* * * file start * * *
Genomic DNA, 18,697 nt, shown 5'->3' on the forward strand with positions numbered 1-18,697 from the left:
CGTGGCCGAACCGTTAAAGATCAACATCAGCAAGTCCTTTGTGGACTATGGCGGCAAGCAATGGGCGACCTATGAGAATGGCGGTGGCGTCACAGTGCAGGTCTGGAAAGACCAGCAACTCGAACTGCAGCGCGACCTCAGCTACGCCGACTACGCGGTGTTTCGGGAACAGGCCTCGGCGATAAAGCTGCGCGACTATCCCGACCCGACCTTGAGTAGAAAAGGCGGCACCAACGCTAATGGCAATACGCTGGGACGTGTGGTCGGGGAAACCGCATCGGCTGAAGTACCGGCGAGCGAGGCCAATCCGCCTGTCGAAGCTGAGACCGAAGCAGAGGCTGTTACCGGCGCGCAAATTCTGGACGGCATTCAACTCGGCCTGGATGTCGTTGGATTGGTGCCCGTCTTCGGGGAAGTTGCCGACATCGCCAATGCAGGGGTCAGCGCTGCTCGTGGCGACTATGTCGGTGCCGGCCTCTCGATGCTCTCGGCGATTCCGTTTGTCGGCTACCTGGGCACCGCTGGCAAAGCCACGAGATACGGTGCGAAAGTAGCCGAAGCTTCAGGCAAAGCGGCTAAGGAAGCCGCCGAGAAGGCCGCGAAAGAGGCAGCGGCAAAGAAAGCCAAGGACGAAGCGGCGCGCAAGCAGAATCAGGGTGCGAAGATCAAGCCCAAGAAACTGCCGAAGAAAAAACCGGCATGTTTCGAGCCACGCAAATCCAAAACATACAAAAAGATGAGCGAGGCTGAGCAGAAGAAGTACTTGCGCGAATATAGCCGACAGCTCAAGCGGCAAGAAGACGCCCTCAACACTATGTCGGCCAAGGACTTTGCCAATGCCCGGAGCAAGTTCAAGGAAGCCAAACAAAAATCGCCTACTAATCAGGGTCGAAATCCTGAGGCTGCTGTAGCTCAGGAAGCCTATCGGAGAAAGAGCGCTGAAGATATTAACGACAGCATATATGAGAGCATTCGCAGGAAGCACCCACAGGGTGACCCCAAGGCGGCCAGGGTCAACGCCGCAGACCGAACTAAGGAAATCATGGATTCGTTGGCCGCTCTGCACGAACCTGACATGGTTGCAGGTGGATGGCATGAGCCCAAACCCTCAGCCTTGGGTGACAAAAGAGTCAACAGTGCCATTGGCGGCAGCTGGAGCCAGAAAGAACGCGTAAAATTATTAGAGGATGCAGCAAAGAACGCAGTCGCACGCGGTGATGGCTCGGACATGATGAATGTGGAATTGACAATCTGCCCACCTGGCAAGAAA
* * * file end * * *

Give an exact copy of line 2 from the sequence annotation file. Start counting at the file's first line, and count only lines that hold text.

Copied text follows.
CGTGGCCGAACCGTTAAAGATCAACATCAGCAAGTCCTTTGTGGACTATGGCGGCAAGCAATGGGCGACCTATGAGAATGGCGGTGGCGTCACAGTGCAGGTCTGGAAAGACCAGCAACTCGAACTGCAGCGCGACCTCAGCTACGCCGACTACGCGGTGTTTCGGGAACAGGCCTCGGCGATAAAGCTGCGCGACTATCCCGACCCGACCTTGAGTAGAAAAGGCGGCACCAACGCTAATGGCAATACGCTGGGACGTGTGGTCGGGGAAACCGCATCGGCTGAAGTACCGGCGAGCGAGGCCAATCCGCCTGTCGAAGCTGAGACCGAAGCAGAGGCTGTTACCGGCGCGCAAATTCTGGACGGCATTCAACTCGGCCTGGATGTCGTTGGATTGGTGCCCGTCTTCGGGGAAGTTGCCGACATCGCCAATGCAGGGGTCAGCGCTGCTCGTGGCGACTATGTCGGTGCCGGCCTCTCGATGCTCTCGGCGATTCCGTTTGTCGGCTACCTGGGCACCGCTGGCAAAGCCACGAGATACGGTGCGAAAGTAGCCGAAGCTTCAGGCAAAGCGGCTAAGGAAGCCGCCGAGAAGGCCGCGAAAGAGGCAGCGGCAAAGAAAGCCAAGGACGAAGCGGCGCGCAAGCAGAATCAGGGTGCGAAGATCAAGCCCAAGAAACTGCCGAAGAAAAAACCGGCATGTTTCGAGCCACGCAAATCCAAAACATACAAAAAGATGAGCGAGGCTGAGCAGAAGAAGTACTTGCGCGAATATAGCCGACAGCTCAAGCGGCAAGAAGACGCCCTCAACACTATGTCGGCCAAGGACTTTGCCAATGCCCGGAGCAAGTTCAAGGAAGCCAAACAAAAATCGCCTACTAATCAGGGTCGAAATCCTGAGGCTGCTGTAGCTCAGGAAGCCTATCGGAGAAAGAGCGCTGAAGATATTAACGACAGCATATATGAGAGCATTCGCAGGAAGCACCCACAGGGTGACCCCAAGGCGGCCAGGGTCAACGCCGCAGACCGAACTAAGGAAATCATGGATTCGTTGGCCGCTCTGCACGAACCTGACATGGTTGCAGGTGGATGGCATGAGCCCAAACCCTCAGCCTTGGGTGACAAAAGAGTCAACAGTGCCATTGGCGGCAGCTGGAGCCAGAAAGAACGCGTAAAATTATTAGAGGATGCAGCAAAGAACGCAGTCGCACGCGGTGATGGCTCGGACATGATGAATGTGGAATTGACAATCTGCCCACCTGGCAAGAAA